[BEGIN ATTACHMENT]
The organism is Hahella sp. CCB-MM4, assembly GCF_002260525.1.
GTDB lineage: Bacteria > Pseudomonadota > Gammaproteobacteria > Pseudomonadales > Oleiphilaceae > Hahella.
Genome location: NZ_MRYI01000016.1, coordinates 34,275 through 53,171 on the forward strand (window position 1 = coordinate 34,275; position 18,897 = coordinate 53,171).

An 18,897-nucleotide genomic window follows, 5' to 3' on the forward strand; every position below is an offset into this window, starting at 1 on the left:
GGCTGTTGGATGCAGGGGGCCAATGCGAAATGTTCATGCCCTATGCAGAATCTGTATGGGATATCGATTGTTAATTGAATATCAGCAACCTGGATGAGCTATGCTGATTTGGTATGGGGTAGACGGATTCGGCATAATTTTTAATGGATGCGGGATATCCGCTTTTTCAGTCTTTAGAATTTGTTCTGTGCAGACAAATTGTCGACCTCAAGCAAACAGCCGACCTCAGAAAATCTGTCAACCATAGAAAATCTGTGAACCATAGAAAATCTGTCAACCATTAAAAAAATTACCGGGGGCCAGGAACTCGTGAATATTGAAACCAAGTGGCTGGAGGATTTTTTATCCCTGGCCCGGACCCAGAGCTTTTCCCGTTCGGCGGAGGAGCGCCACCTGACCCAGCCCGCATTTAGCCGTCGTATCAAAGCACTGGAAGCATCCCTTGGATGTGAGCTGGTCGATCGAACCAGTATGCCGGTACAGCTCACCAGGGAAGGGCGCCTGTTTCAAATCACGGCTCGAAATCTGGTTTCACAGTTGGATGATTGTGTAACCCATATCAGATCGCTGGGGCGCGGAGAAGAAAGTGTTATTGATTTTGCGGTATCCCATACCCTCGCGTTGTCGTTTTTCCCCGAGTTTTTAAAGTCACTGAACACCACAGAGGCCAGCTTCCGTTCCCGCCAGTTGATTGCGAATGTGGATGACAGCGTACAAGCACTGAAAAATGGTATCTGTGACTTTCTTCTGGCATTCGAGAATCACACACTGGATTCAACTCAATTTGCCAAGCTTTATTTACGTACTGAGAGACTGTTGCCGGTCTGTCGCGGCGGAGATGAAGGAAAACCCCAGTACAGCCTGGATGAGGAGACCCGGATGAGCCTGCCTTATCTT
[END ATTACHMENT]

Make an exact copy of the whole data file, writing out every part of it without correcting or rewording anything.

The organism is Hahella sp. CCB-MM4, assembly GCF_002260525.1.
GTDB lineage: Bacteria > Pseudomonadota > Gammaproteobacteria > Pseudomonadales > Oleiphilaceae > Hahella.
Genome location: NZ_MRYI01000016.1, coordinates 34,275 through 53,171 on the forward strand (window position 1 = coordinate 34,275; position 18,897 = coordinate 53,171).

An 18,897-nucleotide genomic window follows, 5' to 3' on the forward strand; every position below is an offset into this window, starting at 1 on the left:
GGCTGTTGGATGCAGGGGGCCAATGCGAAATGTTCATGCCCTATGCAGAATCTGTATGGGATATCGATTGTTAATTGAATATCAGCAACCTGGATGAGCTATGCTGATTTGGTATGGGGTAGACGGATTCGGCATAATTTTTAATGGATGCGGGATATCCGCTTTTTCAGTCTTTAGAATTTGTTCTGTGCAGACAAATTGTCGACCTCAAGCAAACAGCCGACCTCAGAAAATCTGTCAACCATAGAAAATCTGTGAACCATAGAAAATCTGTCAACCATTAAAAAAATTACCGGGGGCCAGGAACTCGTGAATATTGAAACCAAGTGGCTGGAGGATTTTTTATCCCTGGCCCGGACCCAGAGCTTTTCCCGTTCGGCGGAGGAGCGCCACCTGACCCAGCCCGCATTTAGCCGTCGTATCAAAGCACTGGAAGCATCCCTTGGATGTGAGCTGGTCGATCGAACCAGTATGCCGGTACAGCTCACCAGGGAAGGGCGCCTGTTTCAAATCACGGCTCGAAATCTGGTTTCACAGTTGGATGATTGTGTAACCCATATCAGATCGCTGGGGCGCGGAGAAGAAAGTGTTATTGATTTTGCGGTATCCCATACCCTCGCGTTGTCGTTTTTCCCCGAGTTTTTAAAGTCACTGAACACCACAGAGGCCAGCTTCCGTTCCCGCCAGTTGATTGCGAATGTGGATGACAGCGTACAAGCACTGAAAAATGGTATCTGTGACTTTCTTCTGGCATTCGAGAATCACACACTGGATTCAACTCAATTTGCCAAGCTTTATTTACGTACTGAGAGACTGTTGCCGGTCTGTCGCGGCGGAGATGAAGGAAAACCCCAGTACAGCCTGGATGAGGAGACCCGGATGAGCCTGCCTTATCTT